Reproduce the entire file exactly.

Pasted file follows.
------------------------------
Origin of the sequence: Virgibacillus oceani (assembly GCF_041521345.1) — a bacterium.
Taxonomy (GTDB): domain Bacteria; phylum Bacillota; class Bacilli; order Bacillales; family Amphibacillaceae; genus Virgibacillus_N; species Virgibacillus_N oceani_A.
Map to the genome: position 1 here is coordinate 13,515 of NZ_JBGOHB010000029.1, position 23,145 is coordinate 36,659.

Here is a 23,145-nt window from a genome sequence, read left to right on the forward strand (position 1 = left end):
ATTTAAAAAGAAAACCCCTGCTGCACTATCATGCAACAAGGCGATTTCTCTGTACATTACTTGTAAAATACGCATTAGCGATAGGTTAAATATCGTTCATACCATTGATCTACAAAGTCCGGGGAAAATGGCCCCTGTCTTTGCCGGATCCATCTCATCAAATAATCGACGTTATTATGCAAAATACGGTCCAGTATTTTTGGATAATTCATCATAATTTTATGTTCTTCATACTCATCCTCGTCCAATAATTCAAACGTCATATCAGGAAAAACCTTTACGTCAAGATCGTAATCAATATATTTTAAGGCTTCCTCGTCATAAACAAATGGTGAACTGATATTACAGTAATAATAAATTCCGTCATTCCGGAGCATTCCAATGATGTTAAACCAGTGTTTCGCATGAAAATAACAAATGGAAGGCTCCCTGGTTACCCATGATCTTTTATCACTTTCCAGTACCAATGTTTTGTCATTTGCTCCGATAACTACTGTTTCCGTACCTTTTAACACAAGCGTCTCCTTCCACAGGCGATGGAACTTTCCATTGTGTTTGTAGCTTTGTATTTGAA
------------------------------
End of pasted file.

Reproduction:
Origin of the sequence: Virgibacillus oceani (assembly GCF_041521345.1) — a bacterium.
Taxonomy (GTDB): domain Bacteria; phylum Bacillota; class Bacilli; order Bacillales; family Amphibacillaceae; genus Virgibacillus_N; species Virgibacillus_N oceani_A.
Map to the genome: position 1 here is coordinate 13,515 of NZ_JBGOHB010000029.1, position 23,145 is coordinate 36,659.

Here is a 23,145-nt window from a genome sequence, read left to right on the forward strand (position 1 = left end):
ATTTAAAAAGAAAACCCCTGCTGCACTATCATGCAACAAGGCGATTTCTCTGTACATTACTTGTAAAATACGCATTAGCGATAGGTTAAATATCGTTCATACCATTGATCTACAAAGTCCGGGGAAAATGGCCCCTGTCTTTGCCGGATCCATCTCATCAAATAATCGACGTTATTATGCAAAATACGGTCCAGTATTTTTGGATAATTCATCATAATTTTATGTTCTTCATACTCATCCTCGTCCAATAATTCAAACGTCATATCAGGAAAAACCTTTACGTCAAGATCGTAATCAATATATTTTAAGGCTTCCTCGTCATAAACAAATGGTGAACTGATATTACAGTAATAATAAATTCCGTCATTCCGGAGCATTCCAATGATGTTAAACCAGTGTTTCGCATGAAAATAACAAATGGAAGGCTCCCTGGTTACCCATGATCTTTTATCACTTTCCAGTACCAATGTTTTGTCATTTGCTCCGATAACTACTGTTTCCGTACCTTTTAACACAAGCGTCTCCTTCCACAGGCGATGGAACTTTCCATTGTGTTTGTAGCTTTGTATTTGAA